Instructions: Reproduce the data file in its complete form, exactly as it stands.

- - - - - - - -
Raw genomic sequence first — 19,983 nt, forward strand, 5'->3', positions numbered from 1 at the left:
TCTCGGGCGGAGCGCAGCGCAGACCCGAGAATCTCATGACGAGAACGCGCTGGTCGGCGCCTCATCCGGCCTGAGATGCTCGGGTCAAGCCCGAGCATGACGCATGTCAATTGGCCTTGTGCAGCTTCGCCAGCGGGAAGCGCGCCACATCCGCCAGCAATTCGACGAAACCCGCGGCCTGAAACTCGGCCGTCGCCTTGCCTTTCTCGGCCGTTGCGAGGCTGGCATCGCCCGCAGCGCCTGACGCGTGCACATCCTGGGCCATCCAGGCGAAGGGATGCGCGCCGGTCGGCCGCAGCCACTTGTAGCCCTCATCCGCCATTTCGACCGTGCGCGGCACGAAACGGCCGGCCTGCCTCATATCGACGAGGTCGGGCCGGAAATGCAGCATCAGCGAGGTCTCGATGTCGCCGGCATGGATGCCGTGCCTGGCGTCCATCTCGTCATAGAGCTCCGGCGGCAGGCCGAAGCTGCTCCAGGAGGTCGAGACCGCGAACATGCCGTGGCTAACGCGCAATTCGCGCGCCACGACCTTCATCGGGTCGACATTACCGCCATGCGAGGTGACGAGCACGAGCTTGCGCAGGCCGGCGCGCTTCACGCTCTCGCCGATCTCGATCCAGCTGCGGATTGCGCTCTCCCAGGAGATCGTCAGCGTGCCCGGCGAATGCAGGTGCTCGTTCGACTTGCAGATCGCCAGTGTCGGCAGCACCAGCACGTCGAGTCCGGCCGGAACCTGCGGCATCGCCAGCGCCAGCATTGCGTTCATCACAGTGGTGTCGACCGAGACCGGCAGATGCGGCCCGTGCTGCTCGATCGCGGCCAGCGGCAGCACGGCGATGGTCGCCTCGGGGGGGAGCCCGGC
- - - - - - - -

Raw genomic sequence first — 19,983 nt, forward strand, 5'->3', positions numbered from 1 at the left:
TCTCGGGCGGAGCGCAGCGCAGACCCGAGAATCTCATGACGAGAACGCGCTGGTCGGCGCCTCATCCGGCCTGAGATGCTCGGGTCAAGCCCGAGCATGACGCATGTCAATTGGCCTTGTGCAGCTTCGCCAGCGGGAAGCGCGCCACATCCGCCAGCAATTCGACGAAACCCGCGGCCTGAAACTCGGCCGTCGCCTTGCCTTTCTCGGCCGTTGCGAGGCTGGCATCGCCCGCAGCGCCTGACGCGTGCACATCCTGGGCCATCCAGGCGAAGGGATGCGCGCCGGTCGGCCGCAGCCACTTGTAGCCCTCATCCGCCATTTCGACCGTGCGCGGCACGAAACGGCCGGCCTGCCTCATATCGACGAGGTCGGGCCGGAAATGCAGCATCAGCGAGGTCTCGATGTCGCCGGCATGGATGCCGTGCCTGGCGTCCATCTCGTCATAGAGCTCCGGCGGCAGGCCGAAGCTGCTCCAGGAGGTCGAGACCGCGAACATGCCGTGGCTAACGCGCAATTCGCGCGCCACGACCTTCATCGGGTCGACATTACCGCCATGCGAGGTGACGAGCACGAGCTTGCGCAGGCCGGCGCGCTTCACGCTCTCGCCGATCTCGATCCAGCTGCGGATTGCGCTCTCCCAGGAGATCGTCAGCGTGCCCGGCGAATGCAGGTGCTCGTTCGACTTGCAGATCGCCAGTGTCGGCAGCACCAGCACGTCGAGTCCGGCCGGAACCTGCGGCATCGCCAGCGCCAGCATTGCGTTCATCACAGTGGTGTCGACCGAGACCGGCAGATGCGGCCCGTGCTGCTCGATCGCGGCCAGCGGCAGCACGGCGATGGTCGCCTCGGGGGGGAGCCCGGC